I've hunted my whole life.
During this same length of time, I've also been an artist. I've learned a lot about hunting and art over the years, seen failure and success in both, and seem to grow in both arenas each season.
As my passion for hunting and art has grown over the years, I can't escape the similarities between the two. In my career as a wildlife artist, it's become nearly impossible to tell where one begins and the other ends. Hunting influences my art, and art influences my hunting. Experiences afield fuel creative new ideas in my studio, and the demands of creating art have caused me to look my time in the field differently.
Hunting, like art, is: An Obsession
Mossy Oak says it best. "It's not a passion, it's an obsession." Truer words have never been spoken to describe both hunting and art. Obsession is defined as "an idea or thought that continually preoccupies or intrudes on a person's mind."
My boy Webster nailed it.
Are you the spouse of a die-hard turkey hunter? My wife Kim is, and she gets it. Chances are, if I go quiet and eyes glaze over when we're out to dinner during April, I'm either suffering from a month's worth lack of sleep (quite possible) or I'm thinking about where to set up the next morning. "Should I gamble and try to get to that white oak before first light? Or sit high in the pasture to and let him gobble before I make a move?" If I've got a bird roosted, just forget about conversation — my mind is focused on that bird. Kim might as well just talk to the napkin.
Hunter's don't just enjoy hunting, we live and breathe it. We dream about it. We talk about it with buddies. We watch ridiculous TV shows about it. We anticipate opening day like 4 year olds do Christmas morning. It's an obsession, and we embrace it.
Of all hunters, I've always felt that duck hunters went to the most extremes. Waking up at 2:30, driving to the boat ramp, putting in, loading dogs and gear, driving a half hour upstream in the dark, enduring awful weather and maybe, just maybe, shooting a few ducks before working just as hard to get back to civilization. It's insane. I've never seen anyone go to those lengths for anything. That is, until I became a professional artist.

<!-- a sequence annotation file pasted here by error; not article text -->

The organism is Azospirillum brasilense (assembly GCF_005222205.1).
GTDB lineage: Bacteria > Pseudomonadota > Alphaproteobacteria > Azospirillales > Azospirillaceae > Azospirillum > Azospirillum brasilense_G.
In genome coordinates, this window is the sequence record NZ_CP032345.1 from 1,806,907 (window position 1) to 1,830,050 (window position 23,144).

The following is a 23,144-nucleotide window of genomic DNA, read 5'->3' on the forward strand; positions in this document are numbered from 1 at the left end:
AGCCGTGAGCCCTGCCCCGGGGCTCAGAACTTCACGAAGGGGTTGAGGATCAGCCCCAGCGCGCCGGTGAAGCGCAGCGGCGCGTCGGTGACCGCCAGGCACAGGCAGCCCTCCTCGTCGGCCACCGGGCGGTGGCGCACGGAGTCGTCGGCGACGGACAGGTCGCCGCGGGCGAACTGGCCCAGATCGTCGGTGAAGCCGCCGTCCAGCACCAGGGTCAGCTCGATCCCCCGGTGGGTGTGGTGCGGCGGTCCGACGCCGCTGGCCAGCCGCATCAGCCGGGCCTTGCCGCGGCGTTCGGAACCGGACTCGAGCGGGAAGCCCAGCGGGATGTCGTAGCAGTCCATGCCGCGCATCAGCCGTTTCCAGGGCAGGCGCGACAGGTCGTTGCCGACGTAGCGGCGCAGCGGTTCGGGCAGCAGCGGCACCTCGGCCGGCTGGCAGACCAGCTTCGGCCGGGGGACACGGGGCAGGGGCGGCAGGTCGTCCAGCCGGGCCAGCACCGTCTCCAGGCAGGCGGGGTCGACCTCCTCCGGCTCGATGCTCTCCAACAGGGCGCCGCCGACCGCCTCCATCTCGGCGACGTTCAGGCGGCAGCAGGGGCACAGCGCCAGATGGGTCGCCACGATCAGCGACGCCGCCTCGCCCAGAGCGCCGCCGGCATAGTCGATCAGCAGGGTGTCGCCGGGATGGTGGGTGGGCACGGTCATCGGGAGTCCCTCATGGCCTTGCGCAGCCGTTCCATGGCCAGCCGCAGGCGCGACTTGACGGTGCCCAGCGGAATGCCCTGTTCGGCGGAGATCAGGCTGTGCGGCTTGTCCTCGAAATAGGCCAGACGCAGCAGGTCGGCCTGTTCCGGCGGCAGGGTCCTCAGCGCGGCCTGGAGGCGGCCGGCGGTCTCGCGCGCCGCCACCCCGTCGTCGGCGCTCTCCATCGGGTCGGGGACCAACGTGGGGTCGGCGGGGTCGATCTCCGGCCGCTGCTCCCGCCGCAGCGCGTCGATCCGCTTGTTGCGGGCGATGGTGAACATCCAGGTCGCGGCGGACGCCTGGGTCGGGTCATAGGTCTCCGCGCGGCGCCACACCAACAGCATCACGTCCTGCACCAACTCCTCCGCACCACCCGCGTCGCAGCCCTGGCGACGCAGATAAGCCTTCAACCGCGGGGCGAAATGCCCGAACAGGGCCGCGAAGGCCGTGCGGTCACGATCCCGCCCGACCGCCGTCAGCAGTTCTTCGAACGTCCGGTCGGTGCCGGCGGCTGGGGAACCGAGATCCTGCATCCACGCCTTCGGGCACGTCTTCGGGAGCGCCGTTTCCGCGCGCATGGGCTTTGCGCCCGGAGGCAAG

There's a reason artists get branded as weird, sketchy (no pun intended) and spacey. Our minds are often stuck in the studio no matter where we are physically. We're preoccupied with creating and obsessed with the creative process, the journey of taking an image from an idea as vague as a foggy spring morning to something as detailed and colorful as the breast feathers on a strutting longbeard. The possibilities we dream of drive us to pursue our craft at ridiculous hours and at often extreme sacrifices.
In the same way my mind wanders during turkey season, it goes AWOL after a long day in the studio. We can be at a restaurant and I'll see a color reflected on a wall and think to myself "I wonder if I could take Burnt Sienna, some Lemon Yellow and Warm White and mix that color.....wait, that's too warm......it'll take a touch of Ultramarine to cool it off. Yeah, yeah that's it. I could mix that color." Poor Kim.
Obsessions, like any double-edged sword (or hunting knife if you will), can lead us to greatness if we're pursuing the right things. Obsession drives us to be better versions of ourselves. If I had to choose two things to be obsessed with, hunting an art are two of the best I can think of. Somehow, by the grace of God, I've managed to blend them into a life and a career, and I wouldn't have it any other way.
This spring, remember that Hunting is an Art, and embrace the obsession. Purchase your own "Hunting is an Art" Signature Series T-Shirt below and wear it with pride this spring.